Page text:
Artist Interview: Mia O

Mia O is a Korean mokuhanga artist and painter based in Tokyo. You can read more about her on her bio page.

Is there a book or a film that influenced you?
Two books that have recently impacted me are Guns, Germs, and Steel by Jared Diamond and Sapiens by Yuval Harari. These books have expanded my vision, inspiring my growing interest in history, philosophy, and anthropology.

Do you have a favourite artist? I have many favourite artists, which are constantly changing, according to what I am working on. The artists who are always at the top of my list are Jakuchu, Ufan Lee, Cy Twombly, Andy Goldsworthy and James Turrell. 

Do you have any habits or rituals when producing art?
When I arrive at my studio, I write a note detailing the very least that I should do on that day. Most of time, when I am finished in the studio, I complete what I have written.

Where is your favorite place to do work? Do you have a dedicated workspace.
I used to work at home, which was sometimes distracting for me. Last year, I found a small space in my neighborhood. Since then, even if I spend only a small amount of time there, I am able to focus my mind entirely on my work.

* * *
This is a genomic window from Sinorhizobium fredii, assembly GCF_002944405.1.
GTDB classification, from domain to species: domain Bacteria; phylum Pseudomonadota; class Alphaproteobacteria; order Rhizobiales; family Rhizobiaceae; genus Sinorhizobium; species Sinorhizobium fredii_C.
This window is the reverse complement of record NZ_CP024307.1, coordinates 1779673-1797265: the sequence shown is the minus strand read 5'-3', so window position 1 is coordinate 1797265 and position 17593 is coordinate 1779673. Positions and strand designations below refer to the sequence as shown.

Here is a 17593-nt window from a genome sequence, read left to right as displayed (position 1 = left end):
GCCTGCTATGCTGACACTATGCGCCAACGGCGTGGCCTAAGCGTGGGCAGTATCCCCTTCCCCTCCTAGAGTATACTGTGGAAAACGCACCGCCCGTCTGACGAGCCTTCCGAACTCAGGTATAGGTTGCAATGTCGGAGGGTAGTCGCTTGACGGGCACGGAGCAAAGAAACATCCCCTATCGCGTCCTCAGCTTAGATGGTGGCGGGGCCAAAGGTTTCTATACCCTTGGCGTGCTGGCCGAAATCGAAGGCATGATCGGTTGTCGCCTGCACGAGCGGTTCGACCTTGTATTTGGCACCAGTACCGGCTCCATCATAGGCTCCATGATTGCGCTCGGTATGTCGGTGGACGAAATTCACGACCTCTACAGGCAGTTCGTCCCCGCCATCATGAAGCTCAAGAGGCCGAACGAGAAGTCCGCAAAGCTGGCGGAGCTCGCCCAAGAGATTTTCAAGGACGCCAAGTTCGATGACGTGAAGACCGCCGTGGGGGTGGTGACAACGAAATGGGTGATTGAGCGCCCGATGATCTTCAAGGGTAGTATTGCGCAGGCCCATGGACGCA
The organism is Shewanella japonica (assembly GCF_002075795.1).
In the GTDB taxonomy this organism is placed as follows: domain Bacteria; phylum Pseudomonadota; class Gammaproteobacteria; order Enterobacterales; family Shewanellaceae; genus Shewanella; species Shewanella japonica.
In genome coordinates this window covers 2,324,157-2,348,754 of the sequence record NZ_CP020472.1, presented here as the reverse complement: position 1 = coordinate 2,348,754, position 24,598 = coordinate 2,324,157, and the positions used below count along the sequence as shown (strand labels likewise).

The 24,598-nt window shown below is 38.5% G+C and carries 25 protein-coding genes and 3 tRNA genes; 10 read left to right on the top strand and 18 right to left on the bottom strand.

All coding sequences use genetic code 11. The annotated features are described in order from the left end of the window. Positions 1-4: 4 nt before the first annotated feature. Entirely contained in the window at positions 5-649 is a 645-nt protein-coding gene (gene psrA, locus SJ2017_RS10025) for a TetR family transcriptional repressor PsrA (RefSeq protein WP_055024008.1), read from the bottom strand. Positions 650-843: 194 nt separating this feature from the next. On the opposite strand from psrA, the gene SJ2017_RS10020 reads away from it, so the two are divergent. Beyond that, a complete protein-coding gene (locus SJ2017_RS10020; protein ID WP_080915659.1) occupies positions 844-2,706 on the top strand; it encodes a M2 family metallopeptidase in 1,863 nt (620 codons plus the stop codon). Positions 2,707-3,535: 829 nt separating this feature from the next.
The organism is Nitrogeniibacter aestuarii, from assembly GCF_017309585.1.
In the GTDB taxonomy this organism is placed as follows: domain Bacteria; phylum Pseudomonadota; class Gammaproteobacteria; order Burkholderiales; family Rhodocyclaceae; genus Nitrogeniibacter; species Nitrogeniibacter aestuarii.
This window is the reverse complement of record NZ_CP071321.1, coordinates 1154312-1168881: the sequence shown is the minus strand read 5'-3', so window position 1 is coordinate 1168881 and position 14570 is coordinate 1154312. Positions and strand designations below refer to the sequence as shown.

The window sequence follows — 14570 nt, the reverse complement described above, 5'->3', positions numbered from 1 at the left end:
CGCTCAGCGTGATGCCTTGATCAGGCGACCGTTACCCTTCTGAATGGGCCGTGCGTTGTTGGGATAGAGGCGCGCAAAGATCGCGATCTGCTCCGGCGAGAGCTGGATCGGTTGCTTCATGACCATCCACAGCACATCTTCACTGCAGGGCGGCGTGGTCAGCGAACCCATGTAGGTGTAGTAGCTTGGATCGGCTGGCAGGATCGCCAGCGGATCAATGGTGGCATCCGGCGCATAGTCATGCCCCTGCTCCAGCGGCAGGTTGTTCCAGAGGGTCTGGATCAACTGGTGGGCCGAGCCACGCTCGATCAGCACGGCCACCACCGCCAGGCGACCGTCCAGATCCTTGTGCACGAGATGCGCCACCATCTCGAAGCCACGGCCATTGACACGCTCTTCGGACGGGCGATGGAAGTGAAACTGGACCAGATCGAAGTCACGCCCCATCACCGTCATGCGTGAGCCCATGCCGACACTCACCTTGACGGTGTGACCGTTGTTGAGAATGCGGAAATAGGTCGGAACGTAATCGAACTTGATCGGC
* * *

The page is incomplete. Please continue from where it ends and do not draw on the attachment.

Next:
How long have you been working in the medium used for your work for In The Details?
For In The Details, I am exhibiting my acrylic paintings on paper. Although many people know me for my work in Mokuhanga, I have been painting in acrylics for over 20 years, and acrylic painting has been the inspiration for my work in Mokuhanga. 
Currently, I am adding a lot of water to the acrylic paint, so that it acts more like watercolor. I want to capture of drooling of the paint on the smooth paper surface. 

Could you talk about your creative process for responding to the theme of In The Details? Did your idea come to you right away? Did you have to experiment a lot?
When I work, I usually don’t think about a theme. For over 10 years, my practice has been driven by concepts of landscape, so my work naturally fit the theme of this exhibition. As with most artists, I constantly seek new imagery. These paintings represent approximately 8-9 months of physically expressing my conceptual ideas. I never know how long a painting will take me to finish.

Sometimes inspiration strikes and everything comes together just as imagined and other times inspiration is just a starting place. How close is your finished piece to what you first imagined?
For me, making art is like an experience where you don’t know what will come out at the end. If you know the results ahead of time, the experience is not as exciting. Sometimes, even what may seem like mistakes are driven to nice directions; the painting becomes a journey. I’m very satisfied with my paintings in this exhibition.

 

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Artist Interview: Lori Ono

portrait of Lori Ono at Tama River

Lori Ono is a Canadian photographer, illustrator and writer. You can read more about her on her bio page. In this interview she talks about some of her inspirations and how she created her work for In The Details.